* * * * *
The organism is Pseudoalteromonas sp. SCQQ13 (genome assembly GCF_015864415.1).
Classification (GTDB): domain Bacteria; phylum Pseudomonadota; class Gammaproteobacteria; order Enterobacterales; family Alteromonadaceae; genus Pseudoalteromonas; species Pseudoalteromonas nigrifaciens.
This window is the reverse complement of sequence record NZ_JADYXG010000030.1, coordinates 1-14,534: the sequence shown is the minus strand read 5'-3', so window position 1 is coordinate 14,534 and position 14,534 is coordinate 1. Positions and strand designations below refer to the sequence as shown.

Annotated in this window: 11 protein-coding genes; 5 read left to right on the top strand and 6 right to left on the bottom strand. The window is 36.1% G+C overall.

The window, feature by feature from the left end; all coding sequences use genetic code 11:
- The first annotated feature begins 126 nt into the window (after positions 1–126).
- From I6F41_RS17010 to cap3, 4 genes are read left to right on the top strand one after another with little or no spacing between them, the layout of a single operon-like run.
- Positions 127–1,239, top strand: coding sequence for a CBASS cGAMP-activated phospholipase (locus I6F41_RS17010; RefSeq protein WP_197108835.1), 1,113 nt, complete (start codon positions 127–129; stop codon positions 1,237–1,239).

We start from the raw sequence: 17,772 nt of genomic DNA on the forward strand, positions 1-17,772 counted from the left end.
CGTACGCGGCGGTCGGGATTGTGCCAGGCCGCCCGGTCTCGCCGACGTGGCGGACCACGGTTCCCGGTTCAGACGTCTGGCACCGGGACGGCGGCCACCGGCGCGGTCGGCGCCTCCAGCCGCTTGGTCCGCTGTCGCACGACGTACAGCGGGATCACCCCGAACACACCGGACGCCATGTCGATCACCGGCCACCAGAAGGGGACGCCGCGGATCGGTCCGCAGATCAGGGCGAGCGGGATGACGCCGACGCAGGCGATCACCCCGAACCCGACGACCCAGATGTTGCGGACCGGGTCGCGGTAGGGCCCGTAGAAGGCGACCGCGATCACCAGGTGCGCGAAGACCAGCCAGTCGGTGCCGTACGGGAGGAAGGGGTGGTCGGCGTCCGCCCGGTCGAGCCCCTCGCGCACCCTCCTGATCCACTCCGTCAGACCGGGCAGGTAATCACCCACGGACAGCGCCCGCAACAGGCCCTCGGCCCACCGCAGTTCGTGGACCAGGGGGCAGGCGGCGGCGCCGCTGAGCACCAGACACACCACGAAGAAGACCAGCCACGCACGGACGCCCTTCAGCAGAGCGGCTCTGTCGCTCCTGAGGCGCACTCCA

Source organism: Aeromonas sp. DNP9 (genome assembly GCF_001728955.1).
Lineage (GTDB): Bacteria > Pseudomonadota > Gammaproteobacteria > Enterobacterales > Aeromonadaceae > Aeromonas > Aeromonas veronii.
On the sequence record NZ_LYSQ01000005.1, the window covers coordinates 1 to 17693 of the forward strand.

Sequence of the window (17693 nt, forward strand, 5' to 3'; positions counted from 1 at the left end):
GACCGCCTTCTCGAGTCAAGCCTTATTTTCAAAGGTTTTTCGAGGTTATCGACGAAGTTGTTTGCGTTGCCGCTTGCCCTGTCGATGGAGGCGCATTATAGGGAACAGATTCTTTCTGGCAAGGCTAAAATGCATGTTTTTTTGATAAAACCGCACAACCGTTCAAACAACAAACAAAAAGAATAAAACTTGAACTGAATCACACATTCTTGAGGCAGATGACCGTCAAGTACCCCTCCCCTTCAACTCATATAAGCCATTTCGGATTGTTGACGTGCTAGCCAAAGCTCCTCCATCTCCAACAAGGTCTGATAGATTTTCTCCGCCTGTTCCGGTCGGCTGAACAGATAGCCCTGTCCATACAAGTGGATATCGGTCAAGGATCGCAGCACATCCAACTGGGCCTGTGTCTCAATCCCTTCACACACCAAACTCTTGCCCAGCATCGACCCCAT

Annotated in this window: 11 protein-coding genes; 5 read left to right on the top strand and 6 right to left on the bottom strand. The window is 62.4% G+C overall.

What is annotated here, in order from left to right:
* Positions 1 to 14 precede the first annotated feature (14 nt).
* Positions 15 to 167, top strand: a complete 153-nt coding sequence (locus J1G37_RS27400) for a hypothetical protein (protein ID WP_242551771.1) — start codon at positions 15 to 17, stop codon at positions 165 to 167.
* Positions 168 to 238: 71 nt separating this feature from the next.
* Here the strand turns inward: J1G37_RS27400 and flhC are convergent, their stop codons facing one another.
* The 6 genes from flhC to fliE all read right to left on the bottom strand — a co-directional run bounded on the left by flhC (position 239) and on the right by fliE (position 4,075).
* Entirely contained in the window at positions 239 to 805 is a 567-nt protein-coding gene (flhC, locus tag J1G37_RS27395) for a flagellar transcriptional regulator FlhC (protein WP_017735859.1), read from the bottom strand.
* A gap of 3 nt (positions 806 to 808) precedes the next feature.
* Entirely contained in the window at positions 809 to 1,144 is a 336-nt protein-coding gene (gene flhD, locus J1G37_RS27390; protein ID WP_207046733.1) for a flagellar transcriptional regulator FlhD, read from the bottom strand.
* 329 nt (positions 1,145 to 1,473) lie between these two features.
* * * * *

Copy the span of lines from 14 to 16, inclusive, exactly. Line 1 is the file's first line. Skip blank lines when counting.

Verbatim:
Sequence of the window (17693 nt, forward strand, 5' to 3'; positions counted from 1 at the left end):
GACCGCCTTCTCGAGTCAAGCCTTATTTTCAAAGGTTTTTCGAGGTTATCGACGAAGTTGTTTGCGTTGCCGCTTGCCCTGTCGATGGAGGCGCATTATAGGGAACAGATTCTTTCTGGCAAGGCTAAAATGCATGTTTTTTTGATAAAACCGCACAACCGTTCAAACAACAAACAAAAAGAATAAAACTTGAACTGAATCACACATTCTTGAGGCAGATGACCGTCAAGTACCCCTCCCCTTCAACTCATATAAGCCATTTCGGATTGTTGACGTGCTAGCCAAAGCTCCTCCATCTCCAACAAGGTCTGATAGATTTTCTCCGCCTGTTCCGGTCGGCTGAACAGATAGCCCTGTCCATACAAGTGGATATCGGTCAAGGATCGCAGCACATCCAACTGGGCCTGTGTCTCAATCCCTTCACACACCAAACTCTTGCCCAGCATCGACCCCAT

Annotated in this window: 11 protein-coding genes; 5 read left to right on the top strand and 6 right to left on the bottom strand. The window is 62.4% G+C overall.